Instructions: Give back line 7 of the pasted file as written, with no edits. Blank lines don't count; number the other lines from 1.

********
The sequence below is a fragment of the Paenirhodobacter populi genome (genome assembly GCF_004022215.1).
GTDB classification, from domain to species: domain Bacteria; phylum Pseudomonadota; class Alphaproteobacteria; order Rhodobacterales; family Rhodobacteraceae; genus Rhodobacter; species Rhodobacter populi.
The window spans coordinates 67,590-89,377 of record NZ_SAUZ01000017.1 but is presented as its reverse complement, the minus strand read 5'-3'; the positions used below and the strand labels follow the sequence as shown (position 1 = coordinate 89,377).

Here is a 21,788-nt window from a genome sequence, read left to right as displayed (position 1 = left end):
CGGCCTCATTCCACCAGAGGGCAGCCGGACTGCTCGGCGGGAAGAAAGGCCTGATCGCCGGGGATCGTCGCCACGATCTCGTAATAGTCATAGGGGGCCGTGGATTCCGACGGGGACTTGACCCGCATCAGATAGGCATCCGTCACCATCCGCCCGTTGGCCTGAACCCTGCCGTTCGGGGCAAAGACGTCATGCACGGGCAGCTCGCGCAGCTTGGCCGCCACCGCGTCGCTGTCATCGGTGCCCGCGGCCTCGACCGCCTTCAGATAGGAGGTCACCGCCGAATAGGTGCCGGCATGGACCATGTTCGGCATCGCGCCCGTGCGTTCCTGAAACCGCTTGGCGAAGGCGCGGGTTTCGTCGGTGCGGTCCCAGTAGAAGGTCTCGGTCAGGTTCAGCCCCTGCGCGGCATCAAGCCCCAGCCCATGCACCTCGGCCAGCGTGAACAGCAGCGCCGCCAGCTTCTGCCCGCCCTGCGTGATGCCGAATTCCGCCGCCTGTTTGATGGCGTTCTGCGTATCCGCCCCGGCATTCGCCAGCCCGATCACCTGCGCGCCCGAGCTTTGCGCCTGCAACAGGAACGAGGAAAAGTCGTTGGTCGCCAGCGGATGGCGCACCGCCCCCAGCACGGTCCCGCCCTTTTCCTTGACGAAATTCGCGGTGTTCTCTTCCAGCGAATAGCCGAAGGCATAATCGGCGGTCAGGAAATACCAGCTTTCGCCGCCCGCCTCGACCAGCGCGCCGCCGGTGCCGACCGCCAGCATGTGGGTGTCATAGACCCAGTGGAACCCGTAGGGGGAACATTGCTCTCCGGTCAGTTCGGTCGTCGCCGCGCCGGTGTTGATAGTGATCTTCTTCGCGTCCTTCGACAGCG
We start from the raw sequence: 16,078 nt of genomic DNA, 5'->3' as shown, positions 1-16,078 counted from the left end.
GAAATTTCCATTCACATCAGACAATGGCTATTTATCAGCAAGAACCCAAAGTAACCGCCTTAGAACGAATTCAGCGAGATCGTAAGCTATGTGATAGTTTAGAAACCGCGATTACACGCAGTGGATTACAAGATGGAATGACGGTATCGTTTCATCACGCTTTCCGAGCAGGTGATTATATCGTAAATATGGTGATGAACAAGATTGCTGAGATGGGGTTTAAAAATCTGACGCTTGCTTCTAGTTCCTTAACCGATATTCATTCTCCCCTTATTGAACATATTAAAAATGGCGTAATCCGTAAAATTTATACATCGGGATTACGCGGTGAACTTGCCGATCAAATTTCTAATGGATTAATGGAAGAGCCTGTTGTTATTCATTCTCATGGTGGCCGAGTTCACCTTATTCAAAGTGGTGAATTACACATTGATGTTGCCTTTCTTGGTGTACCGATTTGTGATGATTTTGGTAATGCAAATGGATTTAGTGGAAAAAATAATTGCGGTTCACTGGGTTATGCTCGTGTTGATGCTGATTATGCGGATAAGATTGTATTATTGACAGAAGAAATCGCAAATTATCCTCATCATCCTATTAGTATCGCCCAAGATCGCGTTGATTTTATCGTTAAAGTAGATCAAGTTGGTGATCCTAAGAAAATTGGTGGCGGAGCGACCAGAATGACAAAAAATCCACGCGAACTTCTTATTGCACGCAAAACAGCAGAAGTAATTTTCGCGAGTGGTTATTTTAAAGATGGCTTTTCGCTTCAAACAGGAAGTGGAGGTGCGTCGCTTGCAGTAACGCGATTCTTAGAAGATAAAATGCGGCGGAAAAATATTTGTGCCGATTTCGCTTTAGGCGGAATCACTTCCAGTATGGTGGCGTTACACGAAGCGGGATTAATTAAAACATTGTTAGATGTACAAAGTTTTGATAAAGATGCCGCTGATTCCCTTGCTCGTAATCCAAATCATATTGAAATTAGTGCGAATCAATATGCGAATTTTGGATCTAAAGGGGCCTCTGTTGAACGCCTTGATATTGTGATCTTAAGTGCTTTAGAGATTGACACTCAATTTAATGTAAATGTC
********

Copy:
GAAATTTCCATTCACATCAGACAATGGCTATTTATCAGCAAGAACCCAAAGTAACCGCCTTAGAACGAATTCAGCGAGATCGTAAGCTATGTGATAGTTTAGAAACCGCGATTACACGCAGTGGATTACAAGATGGAATGACGGTATCGTTTCATCACGCTTTCCGAGCAGGTGATTATATCGTAAATATGGTGATGAACAAGATTGCTGAGATGGGGTTTAAAAATCTGACGCTTGCTTCTAGTTCCTTAACCGATATTCATTCTCCCCTTATTGAACATATTAAAAATGGCGTAATCCGTAAAATTTATACATCGGGATTACGCGGTGAACTTGCCGATCAAATTTCTAATGGATTAATGGAAGAGCCTGTTGTTATTCATTCTCATGGTGGCCGAGTTCACCTTATTCAAAGTGGTGAATTACACATTGATGTTGCCTTTCTTGGTGTACCGATTTGTGATGATTTTGGTAATGCAAATGGATTTAGTGGAAAAAATAATTGCGGTTCACTGGGTTATGCTCGTGTTGATGCTGATTATGCGGATAAGATTGTATTATTGACAGAAGAAATCGCAAATTATCCTCATCATCCTATTAGTATCGCCCAAGATCGCGTTGATTTTATCGTTAAAGTAGATCAAGTTGGTGATCCTAAGAAAATTGGTGGCGGAGCGACCAGAATGACAAAAAATCCACGCGAACTTCTTATTGCACGCAAAACAGCAGAAGTAATTTTCGCGAGTGGTTATTTTAAAGATGGCTTTTCGCTTCAAACAGGAAGTGGAGGTGCGTCGCTTGCAGTAACGCGATTCTTAGAAGATAAAATGCGGCGGAAAAATATTTGTGCCGATTTCGCTTTAGGCGGAATCACTTCCAGTATGGTGGCGTTACACGAAGCGGGATTAATTAAAACATTGTTAGATGTACAAAGTTTTGATAAAGATGCCGCTGATTCCCTTGCTCGTAATCCAAATCATATTGAAATTAGTGCGAATCAATATGCGAATTTTGGATCTAAAGGGGCCTCTGTTGAACGCCTTGATATTGTGATCTTAAGTGCTTTAGAGATTGACACTCAATTTAATGTAAATGTC